The end result features an All-in-One computer with full 3D motion control and gesture recognition based on a 3D camera built directly into the bezel of the screen. No additional peripheral device needed. Hands, though, are required.

Compal executives have been showing this exciting new device in their suite at Computex this week.  Missed it? You can reach out to them directly to set up a meeting to see it in action for

Stay tuned next week for a new post all about invisibility!

Compal Electronics and Omek Interactive Partner to Develop First Gesture-Based “Touchless” Computer

Taipei, Taiwan, June 4 2013 – Compal Electronics, the leading manufacturer of notebook PC and LCD products, and Omek Interactive, the leading provider of 3D gesture recognition solutions, announce the formation of a partnership to design and deliver motion-controlled and gesture-enabled PCs targeted for the Consumer Electronics market.

Compal and Omek will present the first gesture-enabled AIO PC based on 3D technology, with a 3D camera embedded into the bezel of the device. The experience was developed based on Omek’s sophisticated Grasp technology, a close-range gesture and motion tracking solution for 3D sensors.

The collaboration builds on Compal’s long-standing expertise in design and manufacturing of CE products. “Compal is revolutionizing the future of computing devices,” said Janine Kutliroff, CEO, Omek Interactive. “By eliminating any peripheral camera attachments, they have created a truly seamless experience for end users.”

This new integrated device will enable touch-free interaction with PCs running Windows 8 Operating Systems, next generation media control, gaming, and more, fueling a paradigm shift in the way people interact with their personal computing devices.

Omek’s Grasp technology is based on a comprehensive understanding of the hand, enabling robust and reliable tracking. Omek’s solutions include a full suite of tools for developers to rapidly create and bring applications to market.

“Our Grasp technology provides the foundation to create simplified, intuitive and natural user experiences,” said Ms. Kutliroff. “Grasp delivers the intelligence computers need to understand people’s movements, establishing the freedom to communicate with devices the way we do with each other.”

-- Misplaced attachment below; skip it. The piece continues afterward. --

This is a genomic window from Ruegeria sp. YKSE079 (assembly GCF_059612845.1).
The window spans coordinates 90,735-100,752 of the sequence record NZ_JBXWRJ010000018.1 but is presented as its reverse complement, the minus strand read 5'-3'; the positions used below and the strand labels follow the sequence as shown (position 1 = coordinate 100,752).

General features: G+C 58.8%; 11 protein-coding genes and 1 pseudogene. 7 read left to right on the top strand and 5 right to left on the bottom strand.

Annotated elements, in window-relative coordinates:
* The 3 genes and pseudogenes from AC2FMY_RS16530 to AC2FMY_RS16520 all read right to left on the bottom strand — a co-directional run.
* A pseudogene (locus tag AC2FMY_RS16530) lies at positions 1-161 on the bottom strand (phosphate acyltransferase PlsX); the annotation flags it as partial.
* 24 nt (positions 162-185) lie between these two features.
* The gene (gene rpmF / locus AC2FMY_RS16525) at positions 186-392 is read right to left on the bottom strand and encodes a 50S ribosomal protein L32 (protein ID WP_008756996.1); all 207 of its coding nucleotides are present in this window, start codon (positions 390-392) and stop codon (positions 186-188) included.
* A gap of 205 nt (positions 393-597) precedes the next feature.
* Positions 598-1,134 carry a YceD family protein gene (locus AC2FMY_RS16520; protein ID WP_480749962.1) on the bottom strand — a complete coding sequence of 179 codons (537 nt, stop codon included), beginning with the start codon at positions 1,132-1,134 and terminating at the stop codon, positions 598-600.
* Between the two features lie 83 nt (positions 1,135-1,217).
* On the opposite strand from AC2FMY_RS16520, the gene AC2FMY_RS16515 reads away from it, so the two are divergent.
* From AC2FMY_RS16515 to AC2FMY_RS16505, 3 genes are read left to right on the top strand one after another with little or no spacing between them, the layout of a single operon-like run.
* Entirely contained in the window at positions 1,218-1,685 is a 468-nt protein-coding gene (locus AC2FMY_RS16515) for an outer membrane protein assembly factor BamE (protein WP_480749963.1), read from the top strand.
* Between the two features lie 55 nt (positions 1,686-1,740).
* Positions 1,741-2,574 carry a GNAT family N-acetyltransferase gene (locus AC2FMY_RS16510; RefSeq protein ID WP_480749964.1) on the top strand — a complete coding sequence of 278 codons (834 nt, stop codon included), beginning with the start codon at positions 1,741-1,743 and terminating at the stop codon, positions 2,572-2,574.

Compal and Omek are at the forefront of delivering innovative and integrated hardware, software and UI solutions by leveraging the latest advancements in motion sensing technology from Omek.

For Media Inquiries, please contact:

Omek Interactive
Alona Lerman

About Compal

Ever since its initiation as a PC peripheral supplier in 1984, Compal has grown to its present scale with outstanding management and solid R&D capacity. Today, Compal has secured its status as a leading manufacturer of notebook PCs and LCD products which are renowned for their exceptional quality. In addition, Compal has been taking firm strides in the development of the 5Cs (Cloud, Connecting, Computing, Communication and Consumer). In an effort to construct an efficient global operation system, Compal has established business sites in China, Vietnam, the U.S., Brazil, Poland and Mexico so as to provide versatile and speedy services to live up to its reputation as a world renowned brand name in Original Design Manufacturer.

About Omek Interactive

Omek is transforming the way people interact with their devices and applications, by providing tools and technology that enable manufacturers and software developers to add gesture-based interfaces to their products. Omek’s gesture recognition and body tracking software is being incorporated into TVs, set-top boxes, computers and peripherals, smartphones, interactive signs, and medical and fitness devices – and into the content and applications that run on these devices. Omek’s tools work with all major 3D cameras, and support a broad range of processors and operating systems – giving customers the flexibility to take advantage of the latest technology, while maintaining portability for their applications. A privately held company, Omek is headquartered in Bet Shemesh, Israel, and has an office in Taipei, Taiwan. For more information, visit

Keep your hands where I can see them: Designing for Touch-free Interaction

The success of your interface is locked within the interaction zone

In past blog posts we’ve referenced the idea of the “Effective Interaction Zone” – a not-so-sexy name for a really important concept. Today we’re going to dive into this topic in more detail, exploring the reasons behind designing for this space and providing tips on how to create your own effective interaction zone.

A Definition:

The Effective Interaction Zone (or EIZ, for short) is an area in space  that is defined by the designer where the movements of a user should be registered by the application. This is in contrast to areas that are designated as outside of the EIZ, where movements of a user may be “seen” but do not register any response from the application.

The exact borders of an EIZ will correspond to the specific requirements of a given application. It is a means by which a designer can guide a user to stay within the “area” that the designer wants.

Examples of EIZs:

  • When designing for touch, the entire screen would be within the Effective Interaction Zone
  • If you’re using a mouse and keyboard, then the actual physical keyboard and the area within the mousepad would fall under the title of EIZ